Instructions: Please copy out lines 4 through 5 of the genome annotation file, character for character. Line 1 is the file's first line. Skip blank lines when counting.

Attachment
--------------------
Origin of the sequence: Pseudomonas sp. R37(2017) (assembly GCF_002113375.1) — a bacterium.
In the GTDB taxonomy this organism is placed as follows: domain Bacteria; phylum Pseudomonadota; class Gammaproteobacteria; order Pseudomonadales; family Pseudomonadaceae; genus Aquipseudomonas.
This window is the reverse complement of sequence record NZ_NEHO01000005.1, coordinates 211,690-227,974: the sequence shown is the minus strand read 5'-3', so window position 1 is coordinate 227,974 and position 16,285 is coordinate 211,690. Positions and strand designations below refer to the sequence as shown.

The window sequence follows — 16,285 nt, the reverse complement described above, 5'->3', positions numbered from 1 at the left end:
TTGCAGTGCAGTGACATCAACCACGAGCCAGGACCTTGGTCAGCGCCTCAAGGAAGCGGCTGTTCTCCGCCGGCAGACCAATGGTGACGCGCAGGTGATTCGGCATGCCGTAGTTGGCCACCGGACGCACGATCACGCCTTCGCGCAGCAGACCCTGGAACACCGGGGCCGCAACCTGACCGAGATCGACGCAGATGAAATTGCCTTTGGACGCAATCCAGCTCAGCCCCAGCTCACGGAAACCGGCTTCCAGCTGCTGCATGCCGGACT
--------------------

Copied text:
The window sequence follows — 16,285 nt, the reverse complement described above, 5'->3', positions numbered from 1 at the left end:
TTGCAGTGCAGTGACATCAACCACGAGCCAGGACCTTGGTCAGCGCCTCAAGGAAGCGGCTGTTCTCCGCCGGCAGACCAATGGTGACGCGCAGGTGATTCGGCATGCCGTAGTTGGCCACCGGACGCACGATCACGCCTTCGCGCAGCAGACCCTGGAACACCGGGGCCGCAACCTGACCGAGATCGACGCAGATGAAATTGCCTTTGGACGCAATCCAGCTCAGCCCCAGCTCACGGAAACCGGCTTCCAGCTGCTGCATGCCGGACT